When I asked for the prescription, the pharmacist told me that for a 90 day supply--which was what the doctor had ordered, the bill would be $2,ooo. Did I still want the eyedrops?

Uh, no. I have Medicare and a Blue Cross Supplement but I don't have coverage for prescription drugs. I think I'll go with the warm packs and some OTC drops and see what happens.

I remember being shocked at the price of the eyedrops I had to use after the cataract surgery. No doubt there'll be something equally outrageous to accompany the laser surgery to clean off the implant.

The thing is, I have a real feeling that my friends in Canada, France, and the UK wouldn't be paying this exorbitant price.

Big Pharma is a disgrace.  These particular eyedrops aren't critical to me at the moment--not like insulin and other meds that folks depend on to live. 

But the Right's fear of the bogeyman Socialism will ensure that Big Pharma continues to rake in profits while ordinary people suffer and die. 



Wednesday, June 16, 2021



  A few weeks ago, Joe Kendrick of WNCW and Southern Songs and Stories came out and interviewed me and two others for a podcast about the Shelton Laurel Massacre. The other two, Sheila Kay Adams and Taylor Barnhill, did a radio show some years back that had a segment on the Massacre, and bits of that old show are included in the podcast. Sheila Kay is a noted ballad singer, banjo picker, novelist, story teller, and her memories and family stories go way  back.

As Joe directed our conversation, he was attempting to show the relevance and the uncomfortable parallels between the political climate during the Civil War and today's uneasy and undeclared uncivil war. It's a subject that was on my mind during the writing of Crows.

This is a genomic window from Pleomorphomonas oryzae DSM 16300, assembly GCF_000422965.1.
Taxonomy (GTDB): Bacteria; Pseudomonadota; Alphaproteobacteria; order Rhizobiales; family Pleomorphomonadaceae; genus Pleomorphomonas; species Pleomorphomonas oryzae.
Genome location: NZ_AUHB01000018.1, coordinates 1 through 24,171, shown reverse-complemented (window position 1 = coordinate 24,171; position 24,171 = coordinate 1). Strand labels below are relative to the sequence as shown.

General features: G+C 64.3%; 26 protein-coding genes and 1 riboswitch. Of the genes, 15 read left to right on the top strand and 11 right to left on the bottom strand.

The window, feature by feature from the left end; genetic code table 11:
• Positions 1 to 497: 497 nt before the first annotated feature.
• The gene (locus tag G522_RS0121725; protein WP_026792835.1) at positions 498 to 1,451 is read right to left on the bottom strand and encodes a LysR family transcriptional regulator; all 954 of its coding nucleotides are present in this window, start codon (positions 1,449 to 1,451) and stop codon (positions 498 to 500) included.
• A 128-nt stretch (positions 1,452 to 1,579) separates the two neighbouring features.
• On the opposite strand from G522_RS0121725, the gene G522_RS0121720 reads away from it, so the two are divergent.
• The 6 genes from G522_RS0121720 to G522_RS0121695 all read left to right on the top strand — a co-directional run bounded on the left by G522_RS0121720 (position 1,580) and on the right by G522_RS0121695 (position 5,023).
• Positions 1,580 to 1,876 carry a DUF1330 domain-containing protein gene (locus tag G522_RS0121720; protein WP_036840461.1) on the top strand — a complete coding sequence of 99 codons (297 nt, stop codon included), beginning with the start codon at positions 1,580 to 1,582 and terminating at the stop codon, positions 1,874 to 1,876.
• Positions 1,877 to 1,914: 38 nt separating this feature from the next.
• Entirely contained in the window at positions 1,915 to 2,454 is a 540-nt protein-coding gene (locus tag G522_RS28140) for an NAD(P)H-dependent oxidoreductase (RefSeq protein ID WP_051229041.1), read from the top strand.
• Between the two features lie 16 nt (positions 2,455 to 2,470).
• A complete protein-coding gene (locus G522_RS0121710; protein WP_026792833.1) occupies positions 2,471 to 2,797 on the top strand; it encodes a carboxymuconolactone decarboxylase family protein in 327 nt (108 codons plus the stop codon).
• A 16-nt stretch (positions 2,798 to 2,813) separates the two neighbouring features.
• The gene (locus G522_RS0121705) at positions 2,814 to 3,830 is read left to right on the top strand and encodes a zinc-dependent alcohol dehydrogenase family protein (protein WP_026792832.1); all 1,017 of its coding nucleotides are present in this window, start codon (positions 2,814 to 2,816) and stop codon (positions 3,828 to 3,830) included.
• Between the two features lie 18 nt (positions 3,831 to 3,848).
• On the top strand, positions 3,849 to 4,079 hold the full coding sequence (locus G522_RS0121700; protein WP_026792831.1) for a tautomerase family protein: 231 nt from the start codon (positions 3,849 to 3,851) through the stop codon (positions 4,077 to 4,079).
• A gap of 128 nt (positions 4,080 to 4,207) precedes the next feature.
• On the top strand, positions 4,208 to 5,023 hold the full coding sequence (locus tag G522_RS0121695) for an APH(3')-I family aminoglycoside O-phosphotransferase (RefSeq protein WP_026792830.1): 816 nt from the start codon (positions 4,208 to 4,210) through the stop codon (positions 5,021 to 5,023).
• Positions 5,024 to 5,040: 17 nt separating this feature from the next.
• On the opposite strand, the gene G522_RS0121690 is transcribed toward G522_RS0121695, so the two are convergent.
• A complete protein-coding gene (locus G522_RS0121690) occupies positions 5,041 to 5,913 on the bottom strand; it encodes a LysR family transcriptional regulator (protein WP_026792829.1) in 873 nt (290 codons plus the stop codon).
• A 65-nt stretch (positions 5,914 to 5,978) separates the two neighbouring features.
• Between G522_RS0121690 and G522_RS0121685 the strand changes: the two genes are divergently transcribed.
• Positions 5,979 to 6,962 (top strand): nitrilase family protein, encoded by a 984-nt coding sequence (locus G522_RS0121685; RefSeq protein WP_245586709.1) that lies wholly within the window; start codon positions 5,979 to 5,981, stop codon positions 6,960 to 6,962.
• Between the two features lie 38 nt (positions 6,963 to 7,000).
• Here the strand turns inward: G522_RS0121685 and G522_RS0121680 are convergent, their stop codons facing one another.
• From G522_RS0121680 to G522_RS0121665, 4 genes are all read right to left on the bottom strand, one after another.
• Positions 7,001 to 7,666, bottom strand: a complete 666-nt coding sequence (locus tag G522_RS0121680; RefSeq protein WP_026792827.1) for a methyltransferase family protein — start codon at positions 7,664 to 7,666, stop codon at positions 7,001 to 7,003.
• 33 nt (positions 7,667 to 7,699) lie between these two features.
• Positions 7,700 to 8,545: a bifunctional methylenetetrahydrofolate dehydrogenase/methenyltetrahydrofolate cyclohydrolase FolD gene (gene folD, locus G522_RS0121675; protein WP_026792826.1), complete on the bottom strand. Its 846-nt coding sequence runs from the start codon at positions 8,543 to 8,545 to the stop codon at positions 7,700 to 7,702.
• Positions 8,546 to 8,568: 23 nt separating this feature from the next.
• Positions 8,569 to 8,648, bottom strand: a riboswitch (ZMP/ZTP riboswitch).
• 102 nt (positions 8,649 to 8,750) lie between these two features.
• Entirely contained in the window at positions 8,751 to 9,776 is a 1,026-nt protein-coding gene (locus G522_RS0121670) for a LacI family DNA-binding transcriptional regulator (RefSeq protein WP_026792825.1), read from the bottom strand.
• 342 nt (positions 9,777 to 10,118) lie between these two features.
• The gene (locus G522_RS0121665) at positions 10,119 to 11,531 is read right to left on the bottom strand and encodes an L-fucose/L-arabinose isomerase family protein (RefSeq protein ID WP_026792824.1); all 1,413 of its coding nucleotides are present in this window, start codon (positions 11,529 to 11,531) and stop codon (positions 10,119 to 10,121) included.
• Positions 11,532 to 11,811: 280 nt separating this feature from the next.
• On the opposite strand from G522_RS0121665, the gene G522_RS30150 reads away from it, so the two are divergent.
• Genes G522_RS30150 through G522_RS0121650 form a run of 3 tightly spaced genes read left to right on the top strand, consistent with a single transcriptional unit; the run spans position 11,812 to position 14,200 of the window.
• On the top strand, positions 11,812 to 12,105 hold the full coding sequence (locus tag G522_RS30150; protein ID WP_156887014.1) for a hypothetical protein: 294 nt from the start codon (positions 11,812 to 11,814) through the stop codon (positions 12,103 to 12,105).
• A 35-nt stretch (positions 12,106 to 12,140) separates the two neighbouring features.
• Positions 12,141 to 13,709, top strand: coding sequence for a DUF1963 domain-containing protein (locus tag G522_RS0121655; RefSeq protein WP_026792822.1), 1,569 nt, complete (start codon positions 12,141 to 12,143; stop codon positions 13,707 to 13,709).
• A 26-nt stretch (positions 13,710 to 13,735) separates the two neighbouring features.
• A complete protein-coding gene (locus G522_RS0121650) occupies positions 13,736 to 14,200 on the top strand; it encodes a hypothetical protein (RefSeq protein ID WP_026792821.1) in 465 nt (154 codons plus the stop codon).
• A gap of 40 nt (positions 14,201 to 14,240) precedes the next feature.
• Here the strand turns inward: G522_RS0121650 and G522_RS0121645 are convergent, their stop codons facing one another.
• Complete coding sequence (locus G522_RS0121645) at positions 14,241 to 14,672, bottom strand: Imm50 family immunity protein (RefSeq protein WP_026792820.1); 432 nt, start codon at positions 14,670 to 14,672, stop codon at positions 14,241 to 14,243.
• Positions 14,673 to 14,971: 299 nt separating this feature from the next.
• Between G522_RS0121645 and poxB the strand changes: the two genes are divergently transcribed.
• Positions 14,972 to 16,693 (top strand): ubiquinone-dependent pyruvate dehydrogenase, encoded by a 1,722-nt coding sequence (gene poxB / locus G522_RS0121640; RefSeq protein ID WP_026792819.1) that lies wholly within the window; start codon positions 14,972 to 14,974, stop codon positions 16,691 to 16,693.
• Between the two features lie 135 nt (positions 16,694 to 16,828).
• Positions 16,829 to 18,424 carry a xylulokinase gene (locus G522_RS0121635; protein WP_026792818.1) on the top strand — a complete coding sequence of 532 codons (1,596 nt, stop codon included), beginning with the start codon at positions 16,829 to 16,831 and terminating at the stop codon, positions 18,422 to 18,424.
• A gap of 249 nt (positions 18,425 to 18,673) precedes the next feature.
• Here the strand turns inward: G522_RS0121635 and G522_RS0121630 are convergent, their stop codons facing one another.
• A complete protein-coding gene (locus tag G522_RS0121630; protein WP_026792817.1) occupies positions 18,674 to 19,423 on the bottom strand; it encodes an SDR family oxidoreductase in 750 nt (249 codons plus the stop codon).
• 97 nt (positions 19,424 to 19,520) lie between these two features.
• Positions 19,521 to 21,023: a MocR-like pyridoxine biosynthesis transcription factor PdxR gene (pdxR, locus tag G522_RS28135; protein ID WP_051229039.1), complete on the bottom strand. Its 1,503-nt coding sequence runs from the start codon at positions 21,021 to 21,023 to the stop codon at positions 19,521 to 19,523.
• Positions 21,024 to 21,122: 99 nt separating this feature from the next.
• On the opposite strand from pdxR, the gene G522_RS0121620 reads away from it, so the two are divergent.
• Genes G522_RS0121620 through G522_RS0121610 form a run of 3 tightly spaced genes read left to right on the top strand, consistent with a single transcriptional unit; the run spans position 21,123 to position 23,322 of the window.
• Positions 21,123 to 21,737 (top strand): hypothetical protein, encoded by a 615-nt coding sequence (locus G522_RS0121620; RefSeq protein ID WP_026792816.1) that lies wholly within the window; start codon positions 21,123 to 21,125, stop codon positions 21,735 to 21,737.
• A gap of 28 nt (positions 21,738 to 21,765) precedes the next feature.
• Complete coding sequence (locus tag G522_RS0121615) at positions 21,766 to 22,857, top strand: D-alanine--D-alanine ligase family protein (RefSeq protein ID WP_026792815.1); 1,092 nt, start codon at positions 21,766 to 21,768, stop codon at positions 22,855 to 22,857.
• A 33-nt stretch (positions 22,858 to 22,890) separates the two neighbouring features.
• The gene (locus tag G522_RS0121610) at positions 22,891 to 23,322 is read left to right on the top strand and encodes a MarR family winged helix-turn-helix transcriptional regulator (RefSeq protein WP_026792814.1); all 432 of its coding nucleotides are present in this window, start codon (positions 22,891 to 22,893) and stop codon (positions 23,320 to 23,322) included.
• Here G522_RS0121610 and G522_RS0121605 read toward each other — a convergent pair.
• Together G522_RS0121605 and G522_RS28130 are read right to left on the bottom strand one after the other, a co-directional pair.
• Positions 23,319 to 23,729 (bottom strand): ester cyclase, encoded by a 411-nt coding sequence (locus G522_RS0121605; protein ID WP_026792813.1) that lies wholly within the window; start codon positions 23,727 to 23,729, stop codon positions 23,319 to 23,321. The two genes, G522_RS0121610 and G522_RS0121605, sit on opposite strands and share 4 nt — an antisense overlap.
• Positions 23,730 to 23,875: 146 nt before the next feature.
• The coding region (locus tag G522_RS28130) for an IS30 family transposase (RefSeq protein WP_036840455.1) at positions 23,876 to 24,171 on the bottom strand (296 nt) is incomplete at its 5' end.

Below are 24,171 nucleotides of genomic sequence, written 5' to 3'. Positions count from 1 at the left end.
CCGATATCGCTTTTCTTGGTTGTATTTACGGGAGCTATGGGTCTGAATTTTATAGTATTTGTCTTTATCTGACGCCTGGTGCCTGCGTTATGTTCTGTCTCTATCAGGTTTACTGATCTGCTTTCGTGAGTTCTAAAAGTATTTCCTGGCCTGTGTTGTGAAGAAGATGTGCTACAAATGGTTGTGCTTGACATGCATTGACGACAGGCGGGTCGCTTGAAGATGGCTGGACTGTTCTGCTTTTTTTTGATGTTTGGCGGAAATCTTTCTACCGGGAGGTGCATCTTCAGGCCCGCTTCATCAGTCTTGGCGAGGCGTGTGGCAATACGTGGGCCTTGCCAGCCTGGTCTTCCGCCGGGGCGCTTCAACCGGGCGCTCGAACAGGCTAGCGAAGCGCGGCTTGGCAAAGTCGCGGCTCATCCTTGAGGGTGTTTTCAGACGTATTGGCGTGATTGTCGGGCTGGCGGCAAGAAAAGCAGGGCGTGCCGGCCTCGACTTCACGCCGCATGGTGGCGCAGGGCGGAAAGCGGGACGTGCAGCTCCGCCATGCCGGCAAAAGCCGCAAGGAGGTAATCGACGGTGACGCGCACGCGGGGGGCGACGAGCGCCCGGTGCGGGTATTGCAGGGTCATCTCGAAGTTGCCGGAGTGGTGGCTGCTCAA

Go  HERE for more information and for a link to Part 1 of the podcast. Along with some interesting Madison County history, there's some very nice old time music. If you enjoyed it, a LIKE  and  a comment would be appreciated. 


Tuesday, June 15, 2021

In Progress

I've had this picture of Josie at the river as the wallpaper on my laptop for months now.  Finally, I decided to brave up and try to paint it.

It's not done--Josie needs a face but it's so tiny I've already messed it up a bit. Also, I forgot to leave some areas of white in the river.  I'll probably fiddle with it a bit more and then try again, maybe on a larger piece of paper. 

Always something to learn...


Monday, June 14, 2021

Josie's Busy Social Life

On Friday I had another playdate with a different little girl. She is almost three and much younger than me but we had a good time. Louise brought her over and Louise is very good at playing. She can get down on the floor like Meema can't.

We played in The Room with my stuffies.

I shared Octalia and then I showed my new friend how to jump on the bed.

It was a short playdate because after lunch I went to visit the place I will be going to school in August. 

And after that, we all went to dinner at BobAGuy and Sue's house. I was the only kid there and I got to play with some neat stuff. Then Mama and Meema and I went home because I was Worn Out from my Very Busy Day.

I think there will be more and more busy days. I will be ready.